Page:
Developing a Broader Range of Policies and Practices to Help the Terminally Ill Die on Their Terms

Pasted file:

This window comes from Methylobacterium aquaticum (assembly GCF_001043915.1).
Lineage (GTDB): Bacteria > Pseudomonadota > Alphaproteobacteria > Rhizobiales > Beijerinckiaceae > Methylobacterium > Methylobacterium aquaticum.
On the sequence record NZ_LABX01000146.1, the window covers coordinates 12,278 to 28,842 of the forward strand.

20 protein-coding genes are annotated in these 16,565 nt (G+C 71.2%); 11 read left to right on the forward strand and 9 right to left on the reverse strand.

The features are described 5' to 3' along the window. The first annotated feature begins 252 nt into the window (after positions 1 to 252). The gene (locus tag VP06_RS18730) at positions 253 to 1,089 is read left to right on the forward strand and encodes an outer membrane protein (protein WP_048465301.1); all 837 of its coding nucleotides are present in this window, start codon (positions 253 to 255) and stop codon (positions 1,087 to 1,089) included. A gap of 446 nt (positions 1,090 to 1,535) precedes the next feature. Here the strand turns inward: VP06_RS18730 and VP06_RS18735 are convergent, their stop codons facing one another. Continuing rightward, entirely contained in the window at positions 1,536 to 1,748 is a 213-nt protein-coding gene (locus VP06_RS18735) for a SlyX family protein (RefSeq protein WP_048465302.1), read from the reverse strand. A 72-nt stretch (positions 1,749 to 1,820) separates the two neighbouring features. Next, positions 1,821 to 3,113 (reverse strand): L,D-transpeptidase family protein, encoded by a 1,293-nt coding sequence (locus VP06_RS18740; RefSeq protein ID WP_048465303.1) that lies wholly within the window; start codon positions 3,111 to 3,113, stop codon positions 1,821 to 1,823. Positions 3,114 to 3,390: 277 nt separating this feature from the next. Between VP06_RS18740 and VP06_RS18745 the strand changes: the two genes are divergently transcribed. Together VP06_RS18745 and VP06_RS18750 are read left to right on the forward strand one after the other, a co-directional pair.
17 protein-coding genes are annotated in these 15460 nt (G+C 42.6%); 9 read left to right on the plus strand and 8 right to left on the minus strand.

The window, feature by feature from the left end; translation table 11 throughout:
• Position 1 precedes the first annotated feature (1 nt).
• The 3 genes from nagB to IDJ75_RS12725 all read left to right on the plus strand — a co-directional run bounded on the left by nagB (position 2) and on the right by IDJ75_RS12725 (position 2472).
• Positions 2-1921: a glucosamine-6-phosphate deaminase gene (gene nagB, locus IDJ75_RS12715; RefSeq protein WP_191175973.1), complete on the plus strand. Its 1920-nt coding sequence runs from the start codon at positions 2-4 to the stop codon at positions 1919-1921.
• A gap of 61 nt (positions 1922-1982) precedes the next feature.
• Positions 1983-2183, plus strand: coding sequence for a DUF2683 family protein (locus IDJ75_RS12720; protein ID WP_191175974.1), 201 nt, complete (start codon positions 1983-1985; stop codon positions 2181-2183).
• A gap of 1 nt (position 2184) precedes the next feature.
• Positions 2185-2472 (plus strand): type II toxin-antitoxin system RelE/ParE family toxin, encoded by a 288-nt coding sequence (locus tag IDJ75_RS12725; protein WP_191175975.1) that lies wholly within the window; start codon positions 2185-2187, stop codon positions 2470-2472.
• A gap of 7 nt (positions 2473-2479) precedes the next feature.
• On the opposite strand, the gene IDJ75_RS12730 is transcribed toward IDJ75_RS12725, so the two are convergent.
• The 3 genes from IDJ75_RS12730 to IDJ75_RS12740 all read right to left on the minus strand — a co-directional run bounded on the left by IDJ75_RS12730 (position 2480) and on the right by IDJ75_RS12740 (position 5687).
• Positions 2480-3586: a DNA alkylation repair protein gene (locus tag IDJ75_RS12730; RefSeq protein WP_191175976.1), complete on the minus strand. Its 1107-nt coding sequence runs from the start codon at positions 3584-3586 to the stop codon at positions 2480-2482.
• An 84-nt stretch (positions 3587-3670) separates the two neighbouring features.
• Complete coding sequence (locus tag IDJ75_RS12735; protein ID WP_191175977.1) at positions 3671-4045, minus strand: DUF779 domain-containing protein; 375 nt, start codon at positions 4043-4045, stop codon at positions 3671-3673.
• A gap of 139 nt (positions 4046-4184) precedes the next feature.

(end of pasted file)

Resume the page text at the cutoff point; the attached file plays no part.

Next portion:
Several countries and, now, at least five American states allow a range of ways for individuals with terminal conditions who want to expedite their deaths to do so. Sometimes called “assisted suicide” , these laws offer an array of circumstances, review processes, and family and physician activities to allow people to die who indicate their readiness to do so. American society has slowly loosened the ties between church and state that have kept divorce, abortion, homosexual activities, and homosexual marriage from acceptance. Each of these changes has resulted in greater personal freedom and, arguably, greater safety, health, and well-being. In the next decade these opportunities should be accelerated with significant reliance on social work expertise in health care, family work, and community practice–which has been significant in the more general development of hospice and palliative care and has been critical to the development and maintenance of other personal freedoms including civil rights, women’s rights, gay rights, and health rights.